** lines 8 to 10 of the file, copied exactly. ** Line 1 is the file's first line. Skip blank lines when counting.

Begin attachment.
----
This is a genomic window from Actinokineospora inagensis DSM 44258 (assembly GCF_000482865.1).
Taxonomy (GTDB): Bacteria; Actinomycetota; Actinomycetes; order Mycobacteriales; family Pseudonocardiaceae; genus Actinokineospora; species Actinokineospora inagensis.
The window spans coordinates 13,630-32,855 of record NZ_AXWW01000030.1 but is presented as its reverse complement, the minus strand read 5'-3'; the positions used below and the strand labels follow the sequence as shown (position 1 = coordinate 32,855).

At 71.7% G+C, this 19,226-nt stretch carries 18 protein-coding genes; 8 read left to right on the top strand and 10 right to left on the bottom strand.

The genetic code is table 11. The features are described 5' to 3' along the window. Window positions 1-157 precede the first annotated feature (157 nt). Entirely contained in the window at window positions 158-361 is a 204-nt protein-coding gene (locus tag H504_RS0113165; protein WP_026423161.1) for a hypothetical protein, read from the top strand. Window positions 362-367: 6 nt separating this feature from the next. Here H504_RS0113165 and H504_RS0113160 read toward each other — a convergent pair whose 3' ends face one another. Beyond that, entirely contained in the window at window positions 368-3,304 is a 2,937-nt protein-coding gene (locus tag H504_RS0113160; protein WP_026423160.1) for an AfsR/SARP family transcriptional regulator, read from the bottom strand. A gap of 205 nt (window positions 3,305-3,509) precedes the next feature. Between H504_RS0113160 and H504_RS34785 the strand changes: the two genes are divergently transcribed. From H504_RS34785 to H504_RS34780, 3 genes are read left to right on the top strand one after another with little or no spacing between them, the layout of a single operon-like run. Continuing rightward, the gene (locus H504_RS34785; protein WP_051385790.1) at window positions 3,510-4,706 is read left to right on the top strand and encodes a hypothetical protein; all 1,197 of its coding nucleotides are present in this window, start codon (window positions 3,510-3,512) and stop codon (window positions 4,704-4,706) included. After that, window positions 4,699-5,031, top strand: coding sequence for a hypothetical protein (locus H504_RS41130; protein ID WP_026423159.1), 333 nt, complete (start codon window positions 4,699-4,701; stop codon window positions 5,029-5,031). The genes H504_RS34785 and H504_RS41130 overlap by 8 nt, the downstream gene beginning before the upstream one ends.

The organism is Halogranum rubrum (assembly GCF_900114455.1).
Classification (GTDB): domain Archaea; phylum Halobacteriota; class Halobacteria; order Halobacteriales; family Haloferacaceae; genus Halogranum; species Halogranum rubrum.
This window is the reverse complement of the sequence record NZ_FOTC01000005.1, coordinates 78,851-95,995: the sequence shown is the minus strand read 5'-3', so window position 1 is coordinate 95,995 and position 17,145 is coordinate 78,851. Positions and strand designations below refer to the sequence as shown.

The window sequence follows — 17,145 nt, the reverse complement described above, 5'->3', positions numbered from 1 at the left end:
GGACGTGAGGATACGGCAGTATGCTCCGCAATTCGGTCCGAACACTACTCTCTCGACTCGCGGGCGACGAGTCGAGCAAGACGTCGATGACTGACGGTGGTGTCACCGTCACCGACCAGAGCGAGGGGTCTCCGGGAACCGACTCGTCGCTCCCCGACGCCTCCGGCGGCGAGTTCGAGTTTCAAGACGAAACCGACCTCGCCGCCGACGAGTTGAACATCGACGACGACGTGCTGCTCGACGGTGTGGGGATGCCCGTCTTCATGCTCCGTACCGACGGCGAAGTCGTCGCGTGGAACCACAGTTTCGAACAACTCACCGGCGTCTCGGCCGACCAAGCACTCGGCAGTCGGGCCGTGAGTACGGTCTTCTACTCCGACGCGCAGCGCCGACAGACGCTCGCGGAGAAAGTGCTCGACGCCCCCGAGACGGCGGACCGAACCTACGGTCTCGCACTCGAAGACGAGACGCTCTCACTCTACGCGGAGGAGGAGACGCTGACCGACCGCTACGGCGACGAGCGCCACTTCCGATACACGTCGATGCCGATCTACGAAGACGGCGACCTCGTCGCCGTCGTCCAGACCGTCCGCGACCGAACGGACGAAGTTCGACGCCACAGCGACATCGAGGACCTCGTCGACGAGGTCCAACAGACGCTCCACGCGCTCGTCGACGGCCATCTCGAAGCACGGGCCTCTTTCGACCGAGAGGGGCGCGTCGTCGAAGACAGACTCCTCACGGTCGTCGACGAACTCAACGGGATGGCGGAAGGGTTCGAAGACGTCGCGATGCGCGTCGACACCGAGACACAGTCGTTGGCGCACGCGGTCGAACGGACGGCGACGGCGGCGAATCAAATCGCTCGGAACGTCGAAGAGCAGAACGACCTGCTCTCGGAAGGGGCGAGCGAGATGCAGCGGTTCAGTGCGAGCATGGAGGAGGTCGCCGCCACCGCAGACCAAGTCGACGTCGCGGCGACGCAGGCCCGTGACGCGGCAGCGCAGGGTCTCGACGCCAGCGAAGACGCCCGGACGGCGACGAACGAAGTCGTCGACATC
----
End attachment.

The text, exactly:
This window is the reverse complement of the sequence record NZ_FOTC01000005.1, coordinates 78,851-95,995: the sequence shown is the minus strand read 5'-3', so window position 1 is coordinate 95,995 and position 17,145 is coordinate 78,851. Positions and strand designations below refer to the sequence as shown.

The window sequence follows — 17,145 nt, the reverse complement described above, 5'->3', positions numbered from 1 at the left end:
GGACGTGAGGATACGGCAGTATGCTCCGCAATTCGGTCCGAACACTACTCTCTCGACTCGCGGGCGACGAGTCGAGCAAGACGTCGATGACTGACGGTGGTGTCACCGTCACCGACCAGAGCGAGGGGTCTCCGGGAACCGACTCGTCGCTCCCCGACGCCTCCGGCGGCGAGTTCGAGTTTCAAGACGAAACCGACCTCGCCGCCGACGAGTTGAACATCGACGACGACGTGCTGCTCGACGGTGTGGGGATGCCCGTCTTCATGCTCCGTACCGACGGCGAAGTCGTCGCGTGGAACCACAGTTTCGAACAACTCACCGGCGTCTCGGCCGACCAAGCACTCGGCAGTCGGGCCGTGAGTACGGTCTTCTACTCCGACGCGCAGCGCCGACAGACGCTCGCGGAGAAAGTGCTCGACGCCCCCGAGACGGCGGACCGAACCTACGGTCTCGCACTCGAAGACGAGACGCTCTCACTCTACGCGGAGGAGGAGACGCTGACCGACCGCTACGGCGACGAGCGCCACTTCCGATACACGTCGATGCCGATCTACGAAGACGGCGACCTCGTCGCCGTCGTCCAGACCGTCCGCGACCGAACGGACGAAGTTCGACGCCACAGCGACATCGAGGACCTCGTCGACGAGGTCCAACAGACGCTCCACGCGCTCGTCGACGGCCATCTCGAAGCACGGGCCTCTTTCGACCGAGAGGGGCGCGTCGTCGAAGACAGACTCCTCACGGTCGTCGACGAACTCAACGGGATGGCGGAAGGGTTCGAAGACGTCGCGATGCGCGTCGACACCGAGACACAGTCGTTGGCGCACGCGGTCGAACGGACGGCGACGGCGGCGAATCAAATCGCTCGGAACGTCGAAGAGCAGAACGACCTGCTCTCGGAAGGGGCGAGCGAGATGCAGCGGTTCAGTGCGAGCATGGAGGAGGTCGCCGCCACCGCAGACCAAGTCGACGTCGCGGCGACGCAGGCCCGTGACGCGGCAGCGCAGGGTCTCGACGCCAGCGAAGACGCCCGGACGGCGACGAACGAAGTCGTCGACATC